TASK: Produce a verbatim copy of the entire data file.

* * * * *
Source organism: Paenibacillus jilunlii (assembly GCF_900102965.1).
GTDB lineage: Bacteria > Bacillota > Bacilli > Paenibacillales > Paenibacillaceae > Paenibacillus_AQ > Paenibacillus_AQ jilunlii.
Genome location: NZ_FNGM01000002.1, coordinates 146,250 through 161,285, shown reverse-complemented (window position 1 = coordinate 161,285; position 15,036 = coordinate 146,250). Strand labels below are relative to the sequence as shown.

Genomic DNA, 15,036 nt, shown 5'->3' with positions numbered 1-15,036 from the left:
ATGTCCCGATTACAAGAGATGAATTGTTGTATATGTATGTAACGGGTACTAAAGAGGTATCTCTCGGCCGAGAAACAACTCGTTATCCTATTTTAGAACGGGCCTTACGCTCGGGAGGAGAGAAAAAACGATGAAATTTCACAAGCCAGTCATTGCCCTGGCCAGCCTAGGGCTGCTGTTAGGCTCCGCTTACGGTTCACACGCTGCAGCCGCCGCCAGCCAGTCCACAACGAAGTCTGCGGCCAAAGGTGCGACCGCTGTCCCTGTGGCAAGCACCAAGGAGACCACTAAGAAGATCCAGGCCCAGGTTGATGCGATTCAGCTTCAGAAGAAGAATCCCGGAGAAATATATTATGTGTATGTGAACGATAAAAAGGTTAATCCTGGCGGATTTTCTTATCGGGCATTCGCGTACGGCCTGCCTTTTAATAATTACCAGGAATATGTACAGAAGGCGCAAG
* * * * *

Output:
Source organism: Paenibacillus jilunlii (assembly GCF_900102965.1).
GTDB lineage: Bacteria > Bacillota > Bacilli > Paenibacillales > Paenibacillaceae > Paenibacillus_AQ > Paenibacillus_AQ jilunlii.
Genome location: NZ_FNGM01000002.1, coordinates 146,250 through 161,285, shown reverse-complemented (window position 1 = coordinate 161,285; position 15,036 = coordinate 146,250). Strand labels below are relative to the sequence as shown.

Genomic DNA, 15,036 nt, shown 5'->3' with positions numbered 1-15,036 from the left:
ATGTCCCGATTACAAGAGATGAATTGTTGTATATGTATGTAACGGGTACTAAAGAGGTATCTCTCGGCCGAGAAACAACTCGTTATCCTATTTTAGAACGGGCCTTACGCTCGGGAGGAGAGAAAAAACGATGAAATTTCACAAGCCAGTCATTGCCCTGGCCAGCCTAGGGCTGCTGTTAGGCTCCGCTTACGGTTCACACGCTGCAGCCGCCGCCAGCCAGTCCACAACGAAGTCTGCGGCCAAAGGTGCGACCGCTGTCCCTGTGGCAAGCACCAAGGAGACCACTAAGAAGATCCAGGCCCAGGTTGATGCGATTCAGCTTCAGAAGAAGAATCCCGGAGAAATATATTATGTGTATGTGAACGATAAAAAGGTTAATCCTGGCGGATTTTCTTATCGGGCATTCGCGTACGGCCTGCCTTTTAATAATTACCAGGAATATGTACAGAAGGCGCAAG